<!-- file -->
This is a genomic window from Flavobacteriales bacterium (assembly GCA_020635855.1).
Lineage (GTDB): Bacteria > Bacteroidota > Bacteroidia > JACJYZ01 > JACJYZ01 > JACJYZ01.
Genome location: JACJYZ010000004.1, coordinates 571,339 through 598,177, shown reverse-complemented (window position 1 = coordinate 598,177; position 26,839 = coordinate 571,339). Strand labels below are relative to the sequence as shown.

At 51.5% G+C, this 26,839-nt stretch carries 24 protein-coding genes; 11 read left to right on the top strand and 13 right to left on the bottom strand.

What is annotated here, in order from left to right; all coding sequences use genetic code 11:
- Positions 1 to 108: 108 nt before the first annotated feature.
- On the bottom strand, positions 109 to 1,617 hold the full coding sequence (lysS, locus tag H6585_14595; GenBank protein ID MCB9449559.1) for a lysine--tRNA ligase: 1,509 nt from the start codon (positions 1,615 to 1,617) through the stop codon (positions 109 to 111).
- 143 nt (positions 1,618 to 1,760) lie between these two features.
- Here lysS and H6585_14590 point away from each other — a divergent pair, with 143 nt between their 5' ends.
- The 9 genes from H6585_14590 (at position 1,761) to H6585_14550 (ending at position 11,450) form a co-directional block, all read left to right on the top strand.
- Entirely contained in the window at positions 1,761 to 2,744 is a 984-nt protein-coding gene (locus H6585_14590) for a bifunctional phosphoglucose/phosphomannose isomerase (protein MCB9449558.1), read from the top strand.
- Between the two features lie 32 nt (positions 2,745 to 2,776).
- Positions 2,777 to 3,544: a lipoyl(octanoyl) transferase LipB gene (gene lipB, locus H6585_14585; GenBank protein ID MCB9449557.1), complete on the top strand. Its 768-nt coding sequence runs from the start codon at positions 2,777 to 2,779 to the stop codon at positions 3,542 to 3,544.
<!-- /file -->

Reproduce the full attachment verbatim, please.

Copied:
This is a genomic window from Flavobacteriales bacterium (assembly GCA_020635855.1).
Lineage (GTDB): Bacteria > Bacteroidota > Bacteroidia > JACJYZ01 > JACJYZ01 > JACJYZ01.
Genome location: JACJYZ010000004.1, coordinates 571,339 through 598,177, shown reverse-complemented (window position 1 = coordinate 598,177; position 26,839 = coordinate 571,339). Strand labels below are relative to the sequence as shown.

At 51.5% G+C, this 26,839-nt stretch carries 24 protein-coding genes; 11 read left to right on the top strand and 13 right to left on the bottom strand.

What is annotated here, in order from left to right; all coding sequences use genetic code 11:
- Positions 1 to 108: 108 nt before the first annotated feature.
- On the bottom strand, positions 109 to 1,617 hold the full coding sequence (lysS, locus tag H6585_14595; GenBank protein ID MCB9449559.1) for a lysine--tRNA ligase: 1,509 nt from the start codon (positions 1,615 to 1,617) through the stop codon (positions 109 to 111).
- 143 nt (positions 1,618 to 1,760) lie between these two features.
- Here lysS and H6585_14590 point away from each other — a divergent pair, with 143 nt between their 5' ends.
- The 9 genes from H6585_14590 (at position 1,761) to H6585_14550 (ending at position 11,450) form a co-directional block, all read left to right on the top strand.
- Entirely contained in the window at positions 1,761 to 2,744 is a 984-nt protein-coding gene (locus H6585_14590) for a bifunctional phosphoglucose/phosphomannose isomerase (protein MCB9449558.1), read from the top strand.
- Between the two features lie 32 nt (positions 2,745 to 2,776).
- Positions 2,777 to 3,544: a lipoyl(octanoyl) transferase LipB gene (gene lipB, locus H6585_14585; GenBank protein ID MCB9449557.1), complete on the top strand. Its 768-nt coding sequence runs from the start codon at positions 2,777 to 2,779 to the stop codon at positions 3,542 to 3,544.